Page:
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SEA Currents Blog

SEA Currents: Robert C. Seamans

May 26, 2020

Passage Planning

Rick Miller, Captain


Atmospheric circulation pattern. Image courtesy of NASA Earth Observatory

As the Robert C. Seamans sails from Hawai’i to California, we’re telling the story of the Pacific through ArcGIS Storymaps. We’re reposting some of the entries here, in our SEA Currents blog, but we encourage you to follow regular updates by going directly to Pacific Crossing 2020 StoryMaps.

The SSV Robert C. Seamans is underway from Honolulu, Hawaii bound for San Diego, California. A look at a map shows the shortest route is East Northeast (or about 065°T) and a distance of about 2,400 nm. So why is Seamans heading close to due north? It is all about the wind! Being a sailing ship, the Captain and crew of Seamans intend the sail the ship as much as possible to their destination. To do this, they’ll have to follow the relatively consistent wind pattern in this region.

What makes wind? Unequal heating of the earth’s surface is the answer. The sun’s radiation is more intense near the equator (the tropics) and much less progressing to the poles, while the land heats (and cools) quicker than water. This creates areas of high pressure and low pressure around the globe. Air moves from high pressure toward low pressure, and that is wind! The equatorial region is an area of low pressure. It is hot, and as hot air rises (think of hot air balloons!) it creates low pressure at the surface. A contrasting region near 30°North or South, has air aloft descending, creating an area of high pressure on the earth’s surface. There is another region of low pressure near 60°N or S and high pressure at the poles. The high pressure near 30°N is the feature Seamans is encountering on this passage. It is the North Pacific High, a persistent area of high pressure centered north and east of Hawaii (in the North Atlantic there is a similar feature known as the Bermuda High or Azores High).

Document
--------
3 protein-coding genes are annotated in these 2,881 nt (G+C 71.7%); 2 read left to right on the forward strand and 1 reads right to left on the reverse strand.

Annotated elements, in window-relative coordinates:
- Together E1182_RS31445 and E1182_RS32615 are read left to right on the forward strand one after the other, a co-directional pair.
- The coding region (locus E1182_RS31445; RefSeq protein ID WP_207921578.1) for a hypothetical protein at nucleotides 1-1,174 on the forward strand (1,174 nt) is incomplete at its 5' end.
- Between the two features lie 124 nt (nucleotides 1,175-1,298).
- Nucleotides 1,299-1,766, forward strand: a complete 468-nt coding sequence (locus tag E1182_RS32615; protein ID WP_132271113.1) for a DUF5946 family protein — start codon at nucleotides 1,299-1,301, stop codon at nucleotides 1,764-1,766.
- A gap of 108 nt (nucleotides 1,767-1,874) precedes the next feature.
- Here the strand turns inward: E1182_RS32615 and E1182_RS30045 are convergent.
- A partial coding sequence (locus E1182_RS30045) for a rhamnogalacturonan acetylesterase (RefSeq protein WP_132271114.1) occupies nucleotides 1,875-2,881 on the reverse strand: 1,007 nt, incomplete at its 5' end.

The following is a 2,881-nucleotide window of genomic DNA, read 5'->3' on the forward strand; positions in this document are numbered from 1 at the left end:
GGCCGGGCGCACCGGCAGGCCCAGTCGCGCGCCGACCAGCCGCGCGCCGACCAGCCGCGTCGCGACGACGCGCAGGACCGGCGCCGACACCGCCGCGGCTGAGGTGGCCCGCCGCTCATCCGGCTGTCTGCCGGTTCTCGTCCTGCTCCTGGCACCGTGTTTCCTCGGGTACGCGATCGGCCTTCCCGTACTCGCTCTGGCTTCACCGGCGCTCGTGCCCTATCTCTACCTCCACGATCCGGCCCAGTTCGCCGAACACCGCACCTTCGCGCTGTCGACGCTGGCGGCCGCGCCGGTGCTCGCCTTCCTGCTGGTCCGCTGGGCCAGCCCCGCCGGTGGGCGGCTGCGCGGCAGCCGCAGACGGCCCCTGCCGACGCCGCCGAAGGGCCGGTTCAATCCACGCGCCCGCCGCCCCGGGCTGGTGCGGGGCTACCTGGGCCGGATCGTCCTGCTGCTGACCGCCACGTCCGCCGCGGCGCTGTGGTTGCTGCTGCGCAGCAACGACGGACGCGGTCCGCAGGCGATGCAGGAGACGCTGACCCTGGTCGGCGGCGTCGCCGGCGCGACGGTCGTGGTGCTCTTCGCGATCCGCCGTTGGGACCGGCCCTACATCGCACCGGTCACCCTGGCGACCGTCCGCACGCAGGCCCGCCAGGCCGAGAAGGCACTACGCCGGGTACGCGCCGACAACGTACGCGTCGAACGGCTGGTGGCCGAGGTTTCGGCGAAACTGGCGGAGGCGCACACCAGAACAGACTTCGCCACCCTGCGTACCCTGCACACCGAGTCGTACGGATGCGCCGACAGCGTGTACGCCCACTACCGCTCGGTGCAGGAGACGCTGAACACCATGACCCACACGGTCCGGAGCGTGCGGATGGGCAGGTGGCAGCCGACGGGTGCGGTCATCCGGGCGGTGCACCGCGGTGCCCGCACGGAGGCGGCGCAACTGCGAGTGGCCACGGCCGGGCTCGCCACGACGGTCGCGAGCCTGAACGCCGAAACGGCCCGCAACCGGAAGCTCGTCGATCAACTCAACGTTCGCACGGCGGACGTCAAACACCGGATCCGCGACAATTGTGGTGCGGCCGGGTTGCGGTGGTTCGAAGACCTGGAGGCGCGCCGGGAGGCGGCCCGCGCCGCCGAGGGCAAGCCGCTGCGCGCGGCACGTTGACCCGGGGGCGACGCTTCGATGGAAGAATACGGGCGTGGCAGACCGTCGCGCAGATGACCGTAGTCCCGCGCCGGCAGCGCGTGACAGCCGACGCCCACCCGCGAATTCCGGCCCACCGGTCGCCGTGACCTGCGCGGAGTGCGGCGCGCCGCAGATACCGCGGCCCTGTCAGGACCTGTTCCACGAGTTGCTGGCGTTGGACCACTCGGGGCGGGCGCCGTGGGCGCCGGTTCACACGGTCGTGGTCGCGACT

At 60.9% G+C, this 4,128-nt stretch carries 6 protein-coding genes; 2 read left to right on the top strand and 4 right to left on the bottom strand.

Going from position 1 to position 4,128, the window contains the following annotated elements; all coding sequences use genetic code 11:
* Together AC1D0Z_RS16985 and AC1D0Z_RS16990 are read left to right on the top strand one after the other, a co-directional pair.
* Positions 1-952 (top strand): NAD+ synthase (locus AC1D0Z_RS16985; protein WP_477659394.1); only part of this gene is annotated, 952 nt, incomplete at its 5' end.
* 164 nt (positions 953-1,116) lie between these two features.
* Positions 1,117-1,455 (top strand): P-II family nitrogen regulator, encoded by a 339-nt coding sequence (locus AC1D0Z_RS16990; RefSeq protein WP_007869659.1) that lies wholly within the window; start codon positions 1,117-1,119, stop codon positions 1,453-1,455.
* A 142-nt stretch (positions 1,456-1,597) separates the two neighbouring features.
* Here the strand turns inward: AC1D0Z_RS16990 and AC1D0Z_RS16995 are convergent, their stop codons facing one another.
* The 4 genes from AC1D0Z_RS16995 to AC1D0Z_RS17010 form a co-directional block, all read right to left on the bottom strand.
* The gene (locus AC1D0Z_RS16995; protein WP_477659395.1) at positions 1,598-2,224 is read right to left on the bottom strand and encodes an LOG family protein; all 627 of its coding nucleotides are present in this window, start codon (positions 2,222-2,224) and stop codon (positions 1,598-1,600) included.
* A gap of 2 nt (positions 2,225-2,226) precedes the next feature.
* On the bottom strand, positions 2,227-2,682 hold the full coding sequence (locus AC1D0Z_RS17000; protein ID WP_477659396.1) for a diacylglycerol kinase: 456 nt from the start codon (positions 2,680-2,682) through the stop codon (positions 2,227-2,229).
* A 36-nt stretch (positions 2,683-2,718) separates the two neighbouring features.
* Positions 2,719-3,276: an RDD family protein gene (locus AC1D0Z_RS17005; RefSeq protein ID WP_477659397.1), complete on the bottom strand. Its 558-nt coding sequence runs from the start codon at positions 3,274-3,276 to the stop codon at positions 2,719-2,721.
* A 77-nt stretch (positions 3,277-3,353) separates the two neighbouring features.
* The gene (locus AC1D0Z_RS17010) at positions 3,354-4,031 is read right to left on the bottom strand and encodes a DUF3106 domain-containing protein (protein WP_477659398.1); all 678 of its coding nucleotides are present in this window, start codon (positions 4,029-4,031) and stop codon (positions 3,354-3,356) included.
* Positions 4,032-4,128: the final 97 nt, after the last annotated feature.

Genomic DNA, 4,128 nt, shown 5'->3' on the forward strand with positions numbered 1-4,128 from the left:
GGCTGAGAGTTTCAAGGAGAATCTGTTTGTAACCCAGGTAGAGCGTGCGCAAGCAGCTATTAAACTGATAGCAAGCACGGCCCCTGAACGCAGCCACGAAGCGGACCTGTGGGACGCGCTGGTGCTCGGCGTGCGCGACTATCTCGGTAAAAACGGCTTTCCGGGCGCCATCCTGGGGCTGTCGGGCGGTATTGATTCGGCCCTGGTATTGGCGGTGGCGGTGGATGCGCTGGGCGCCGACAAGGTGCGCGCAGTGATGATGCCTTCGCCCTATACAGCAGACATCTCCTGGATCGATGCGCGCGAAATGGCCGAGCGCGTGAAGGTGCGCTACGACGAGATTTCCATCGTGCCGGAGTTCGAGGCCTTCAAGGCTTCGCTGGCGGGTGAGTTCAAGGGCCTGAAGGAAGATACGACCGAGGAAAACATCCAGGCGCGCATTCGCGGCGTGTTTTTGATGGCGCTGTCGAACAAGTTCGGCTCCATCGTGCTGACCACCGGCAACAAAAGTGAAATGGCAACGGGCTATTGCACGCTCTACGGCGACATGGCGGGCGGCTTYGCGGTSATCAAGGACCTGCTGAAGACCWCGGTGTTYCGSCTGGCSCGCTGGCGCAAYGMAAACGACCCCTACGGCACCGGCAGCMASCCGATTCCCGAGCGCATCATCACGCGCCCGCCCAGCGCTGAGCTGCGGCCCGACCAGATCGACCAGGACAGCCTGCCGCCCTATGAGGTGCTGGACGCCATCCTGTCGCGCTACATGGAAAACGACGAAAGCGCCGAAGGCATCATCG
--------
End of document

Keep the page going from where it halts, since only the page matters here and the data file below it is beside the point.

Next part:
Looking at the weather forecast map on the right, air from the center of the high moves straight away from the center in all directions toward lower pressure. Due to the earth’s spin on its axis, the Coriolis effect turns the wind to the right (in the northern hemisphere), creating a clockwise circulating wind around the high. The blue arrows show the wind direction around the North Pacific High. Sailing that shortest distance to San Diego, the ship would be going straight into the wind the entire passage (not efficient or fun). These are the NE Trade winds. The orange line shows the probably route of the ship as it transits around the high following the wind. They may reach as far as 40°N before heading east and then south. Transiting south and east offshore of the California coast, not only are the winds usually from the north northwest, but there is also the California current moving south. The ship will enjoy a great sailing wind with a boost from the current as it closes in on San Diego!

On a similar passage on the Seamans several summers with SEA Semester programs I’ve followed a similar route. It is a great passage! Starting in warm tropical trade winds the ship reaches into colder waters north and the prevailing westerlies. The remainder of the passage is in cold water and cooler air. The passage inevitably passes through a portion of the “North Pacific Garbage Patch” – but more on that in coming days.

- Captain Rick Miller

Categories: Robert C. Seamans, • Topics: pacificcrossing2020 • (0) Comments




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